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Academia & Parenthood: Advocating for Child-friendly Conferences

top image from PNAS: With childcare accommodations seemingly elusive, many parents make a calculated decision to forego conference attendance and suffer the career consequences. Image courtesy of Dave Cutler (artist).

I’m currently navigating the stormy and under-charted academic conference-childcare seas. My daughter hasn’t attended an academic conference since she was an infant. During our parental leave, my (non-academic) partner and I banged out two trips to Maine for regional meetings, but in the two and half years since, I’ve been traveling, presenting, and poster-ing solo. In that first year, I schlepped my breast pump across conference centers and through TSA lines. Now, I leave room in my bag for tiny t-shirts and kid-friendly swag. Next month, my kid will come with me to my MS alma mater for a conference in my old grad school home.


The “childcare-conference conundrum” — how can parents balance conference attendance and childcare and how can conferences accommodate these (mostly) early-career scientist-parents— is widespread in academia, but these discussions seemed to be relegated to a whisper network of moms-mentoring-moms. When I first searched for advice on conferencing-with-a-baby/parenting-with-a-career, it was mostly through informal channels. There were conversations at women-in-science events and panels, tips traded through twitter, and hard-won insights passed from lab to lab.

This month, PNAS published Rebecca M. Calisi and a Working Group of Mothers in Science’s ‘How to tackle the childcare-conference conundrum.’ In this piece, Calisi and coauthors clearly define the challenges of parenting while pursuing a career in science and outline four concrete suggestions for conferences to better support academic parents. They write:

“Using [these] guidelines also helps normalize pregnancy, lactation, and the childcare needs of working parents, especially working mothers. These guidelines may seem burdensome to conference organizers; however, they entail considerations that parents take into account every day while maintaining an active career.”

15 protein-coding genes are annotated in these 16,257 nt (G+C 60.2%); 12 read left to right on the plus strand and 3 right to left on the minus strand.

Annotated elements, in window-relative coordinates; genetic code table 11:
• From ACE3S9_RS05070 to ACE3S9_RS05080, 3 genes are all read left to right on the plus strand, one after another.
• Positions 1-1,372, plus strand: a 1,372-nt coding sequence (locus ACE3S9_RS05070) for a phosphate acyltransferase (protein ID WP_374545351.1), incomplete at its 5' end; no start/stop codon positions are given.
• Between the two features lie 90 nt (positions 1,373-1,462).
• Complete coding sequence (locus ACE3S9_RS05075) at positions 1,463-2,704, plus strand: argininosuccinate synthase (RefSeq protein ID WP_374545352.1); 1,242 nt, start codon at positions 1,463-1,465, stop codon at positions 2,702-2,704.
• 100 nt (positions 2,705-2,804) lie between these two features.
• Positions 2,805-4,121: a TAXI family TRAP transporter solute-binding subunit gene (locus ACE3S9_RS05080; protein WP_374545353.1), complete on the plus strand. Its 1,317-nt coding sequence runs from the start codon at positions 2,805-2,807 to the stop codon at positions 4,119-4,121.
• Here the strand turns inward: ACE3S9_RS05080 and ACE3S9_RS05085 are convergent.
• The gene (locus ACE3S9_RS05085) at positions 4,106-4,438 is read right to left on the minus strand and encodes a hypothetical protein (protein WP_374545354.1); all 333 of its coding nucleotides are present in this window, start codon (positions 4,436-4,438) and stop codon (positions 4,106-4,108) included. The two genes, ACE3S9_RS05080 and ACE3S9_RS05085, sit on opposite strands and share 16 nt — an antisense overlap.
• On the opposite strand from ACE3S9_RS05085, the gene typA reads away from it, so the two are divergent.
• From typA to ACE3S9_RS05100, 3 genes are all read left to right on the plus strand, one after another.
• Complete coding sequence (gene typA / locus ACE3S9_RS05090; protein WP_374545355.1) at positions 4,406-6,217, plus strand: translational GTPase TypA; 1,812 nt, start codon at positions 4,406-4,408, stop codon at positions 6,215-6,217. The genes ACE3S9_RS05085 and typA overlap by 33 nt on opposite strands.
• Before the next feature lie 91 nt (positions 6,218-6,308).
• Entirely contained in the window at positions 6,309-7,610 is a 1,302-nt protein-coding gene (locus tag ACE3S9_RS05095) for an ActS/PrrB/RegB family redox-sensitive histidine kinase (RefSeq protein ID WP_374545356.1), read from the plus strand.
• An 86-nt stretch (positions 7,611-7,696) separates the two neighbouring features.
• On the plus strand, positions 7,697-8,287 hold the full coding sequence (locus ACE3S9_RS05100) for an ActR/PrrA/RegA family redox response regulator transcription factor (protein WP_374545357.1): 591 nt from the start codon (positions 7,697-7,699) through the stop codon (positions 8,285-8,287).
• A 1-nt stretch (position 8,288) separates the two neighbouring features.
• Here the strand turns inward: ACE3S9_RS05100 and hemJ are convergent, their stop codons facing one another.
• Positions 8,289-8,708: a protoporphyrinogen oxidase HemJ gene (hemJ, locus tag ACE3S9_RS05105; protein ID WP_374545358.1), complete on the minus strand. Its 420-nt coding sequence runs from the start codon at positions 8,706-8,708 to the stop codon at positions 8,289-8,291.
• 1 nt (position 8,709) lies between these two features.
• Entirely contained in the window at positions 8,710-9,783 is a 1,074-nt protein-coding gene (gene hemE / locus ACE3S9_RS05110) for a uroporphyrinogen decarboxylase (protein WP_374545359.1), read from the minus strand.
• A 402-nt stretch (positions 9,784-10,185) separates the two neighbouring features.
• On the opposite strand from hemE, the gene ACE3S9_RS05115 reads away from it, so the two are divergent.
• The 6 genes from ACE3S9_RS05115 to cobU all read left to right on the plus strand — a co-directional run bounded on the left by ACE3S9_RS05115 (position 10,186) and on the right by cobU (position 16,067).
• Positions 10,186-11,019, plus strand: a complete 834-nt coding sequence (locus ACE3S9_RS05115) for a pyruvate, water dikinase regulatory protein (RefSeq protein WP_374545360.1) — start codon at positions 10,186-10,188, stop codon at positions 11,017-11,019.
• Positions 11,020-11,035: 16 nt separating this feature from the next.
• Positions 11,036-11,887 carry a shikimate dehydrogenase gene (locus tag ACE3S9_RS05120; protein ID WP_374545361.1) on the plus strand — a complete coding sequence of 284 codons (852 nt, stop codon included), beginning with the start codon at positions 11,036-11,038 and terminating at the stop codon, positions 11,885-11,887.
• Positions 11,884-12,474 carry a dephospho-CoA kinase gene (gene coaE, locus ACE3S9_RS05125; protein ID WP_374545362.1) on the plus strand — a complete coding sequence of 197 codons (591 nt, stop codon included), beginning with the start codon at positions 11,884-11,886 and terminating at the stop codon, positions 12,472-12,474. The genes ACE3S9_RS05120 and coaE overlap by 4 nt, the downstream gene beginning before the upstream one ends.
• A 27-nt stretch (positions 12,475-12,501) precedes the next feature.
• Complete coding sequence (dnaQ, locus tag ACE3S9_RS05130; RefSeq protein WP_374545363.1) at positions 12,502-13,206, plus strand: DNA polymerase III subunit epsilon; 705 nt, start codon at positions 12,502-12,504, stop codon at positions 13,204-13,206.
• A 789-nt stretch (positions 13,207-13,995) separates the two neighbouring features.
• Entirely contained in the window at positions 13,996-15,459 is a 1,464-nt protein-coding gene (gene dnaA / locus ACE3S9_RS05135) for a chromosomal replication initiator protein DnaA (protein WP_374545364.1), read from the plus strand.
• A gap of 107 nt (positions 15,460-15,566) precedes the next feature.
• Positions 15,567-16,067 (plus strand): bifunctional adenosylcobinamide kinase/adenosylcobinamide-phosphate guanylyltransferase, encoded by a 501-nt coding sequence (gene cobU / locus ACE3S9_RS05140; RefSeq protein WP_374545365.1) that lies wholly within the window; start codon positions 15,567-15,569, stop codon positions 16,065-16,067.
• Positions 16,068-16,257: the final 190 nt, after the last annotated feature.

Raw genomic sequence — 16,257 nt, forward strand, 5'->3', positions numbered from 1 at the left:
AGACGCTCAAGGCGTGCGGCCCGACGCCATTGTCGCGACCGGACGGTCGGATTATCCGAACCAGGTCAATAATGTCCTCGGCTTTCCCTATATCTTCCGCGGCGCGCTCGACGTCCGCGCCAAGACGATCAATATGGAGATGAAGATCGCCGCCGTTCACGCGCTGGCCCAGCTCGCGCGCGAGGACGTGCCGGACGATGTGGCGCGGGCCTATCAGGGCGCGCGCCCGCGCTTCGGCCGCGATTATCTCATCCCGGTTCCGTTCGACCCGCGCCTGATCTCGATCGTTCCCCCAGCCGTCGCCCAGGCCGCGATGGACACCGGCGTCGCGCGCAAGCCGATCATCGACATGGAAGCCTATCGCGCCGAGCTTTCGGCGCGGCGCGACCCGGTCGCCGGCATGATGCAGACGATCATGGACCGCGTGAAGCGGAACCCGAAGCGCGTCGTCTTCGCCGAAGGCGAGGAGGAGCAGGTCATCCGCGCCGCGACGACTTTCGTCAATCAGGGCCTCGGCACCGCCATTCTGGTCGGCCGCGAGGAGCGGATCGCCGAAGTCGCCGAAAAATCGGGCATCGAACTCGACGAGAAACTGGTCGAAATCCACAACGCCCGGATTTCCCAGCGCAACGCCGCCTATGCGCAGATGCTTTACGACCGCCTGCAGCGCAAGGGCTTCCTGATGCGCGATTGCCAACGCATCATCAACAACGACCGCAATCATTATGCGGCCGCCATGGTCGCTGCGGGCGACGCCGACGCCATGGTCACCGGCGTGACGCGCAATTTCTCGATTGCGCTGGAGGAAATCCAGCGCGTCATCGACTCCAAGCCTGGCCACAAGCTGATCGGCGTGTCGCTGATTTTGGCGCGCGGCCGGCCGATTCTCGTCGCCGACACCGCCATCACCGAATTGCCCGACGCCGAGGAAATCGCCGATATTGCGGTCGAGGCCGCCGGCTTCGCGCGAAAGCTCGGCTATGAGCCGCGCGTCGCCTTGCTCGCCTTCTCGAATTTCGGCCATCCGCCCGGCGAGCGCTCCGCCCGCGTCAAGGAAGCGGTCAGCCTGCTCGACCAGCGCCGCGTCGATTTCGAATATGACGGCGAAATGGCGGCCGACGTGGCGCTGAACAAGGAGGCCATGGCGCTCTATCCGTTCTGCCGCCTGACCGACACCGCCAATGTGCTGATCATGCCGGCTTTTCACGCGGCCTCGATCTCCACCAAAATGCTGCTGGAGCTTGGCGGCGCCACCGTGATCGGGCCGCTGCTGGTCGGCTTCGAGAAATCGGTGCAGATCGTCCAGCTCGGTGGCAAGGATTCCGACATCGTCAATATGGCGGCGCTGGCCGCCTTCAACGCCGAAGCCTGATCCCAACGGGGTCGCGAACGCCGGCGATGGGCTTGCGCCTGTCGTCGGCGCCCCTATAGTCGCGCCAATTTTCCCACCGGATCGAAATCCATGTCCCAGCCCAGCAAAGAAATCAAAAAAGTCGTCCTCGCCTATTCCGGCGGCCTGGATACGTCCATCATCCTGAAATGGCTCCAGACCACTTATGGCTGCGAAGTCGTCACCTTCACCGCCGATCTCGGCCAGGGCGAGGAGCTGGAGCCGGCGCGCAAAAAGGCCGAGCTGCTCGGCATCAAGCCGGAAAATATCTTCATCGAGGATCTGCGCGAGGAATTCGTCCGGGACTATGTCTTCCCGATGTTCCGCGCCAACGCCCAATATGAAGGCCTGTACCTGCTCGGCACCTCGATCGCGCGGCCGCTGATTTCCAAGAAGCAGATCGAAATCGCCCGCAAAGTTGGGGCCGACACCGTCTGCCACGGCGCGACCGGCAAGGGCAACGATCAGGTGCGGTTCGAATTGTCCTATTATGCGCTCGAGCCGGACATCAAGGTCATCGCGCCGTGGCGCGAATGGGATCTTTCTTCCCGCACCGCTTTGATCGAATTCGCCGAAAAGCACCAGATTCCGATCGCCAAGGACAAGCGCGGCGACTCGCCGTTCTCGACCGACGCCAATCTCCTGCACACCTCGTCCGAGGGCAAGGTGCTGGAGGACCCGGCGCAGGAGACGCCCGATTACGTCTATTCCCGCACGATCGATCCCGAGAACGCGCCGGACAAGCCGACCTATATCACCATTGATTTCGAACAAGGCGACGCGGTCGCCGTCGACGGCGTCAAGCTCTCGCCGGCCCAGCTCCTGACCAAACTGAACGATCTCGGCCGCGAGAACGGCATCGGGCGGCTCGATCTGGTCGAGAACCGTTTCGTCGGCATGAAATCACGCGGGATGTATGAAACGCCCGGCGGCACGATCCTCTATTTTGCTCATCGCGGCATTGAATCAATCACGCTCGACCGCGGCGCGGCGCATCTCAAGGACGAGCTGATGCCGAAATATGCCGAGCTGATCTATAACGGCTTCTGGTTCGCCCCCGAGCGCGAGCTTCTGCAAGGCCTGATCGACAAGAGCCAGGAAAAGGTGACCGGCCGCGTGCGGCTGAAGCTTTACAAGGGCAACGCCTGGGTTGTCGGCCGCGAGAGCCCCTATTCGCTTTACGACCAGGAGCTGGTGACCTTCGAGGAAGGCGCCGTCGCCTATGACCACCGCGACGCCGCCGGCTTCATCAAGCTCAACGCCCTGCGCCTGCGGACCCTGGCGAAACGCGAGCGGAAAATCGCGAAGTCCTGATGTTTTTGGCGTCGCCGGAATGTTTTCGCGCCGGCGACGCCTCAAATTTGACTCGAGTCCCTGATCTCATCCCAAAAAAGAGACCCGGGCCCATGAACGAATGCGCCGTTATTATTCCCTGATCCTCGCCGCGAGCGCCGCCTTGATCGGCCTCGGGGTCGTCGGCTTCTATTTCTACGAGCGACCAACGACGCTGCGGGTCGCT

This Working Group of Mothers in Science opinion piece is simple, clear, and groundbreaking. This is a departure from the model of moms-mentoring-moms — it is an outward-facing, policy-ready call to action for institutional changes. The moms-mentoring-moms model can be great for individuals, but it does not address the structural inequalities facing parents in academia. Instead, the forty-five co-authors write: “These recommendations are directed toward research societies and conference organizers who are willing to take a leadership role in creating solutions, either incrementally or on a large scale.”

Figure from PNAS — By promoting a parent-friendly environment and culture, professional societies would send a strong message of support and inclusiveness that could help retain parents in their academic fields. Image courtesy of Dave Cutler (artist).

The recommendations are packaged in a memorable acronym, CARE: Childcare, Accommodate families, Resources, and Establish social networks. Each recommendation is outlined in detail, from the physiological needs behind specific accommodations (for example, how baby-wearing, on-site childcare, and lactation rooms to support breastfeeding parents) to a range of possible policies and actions for conference organizers to adopt. In my own experience, this year I’m attending an intimate one-day science symposium at my field site, medium-sized weekend regional meetings, and a huge week-long international conference. There are CARE recommendations that could improve every one of these conferences.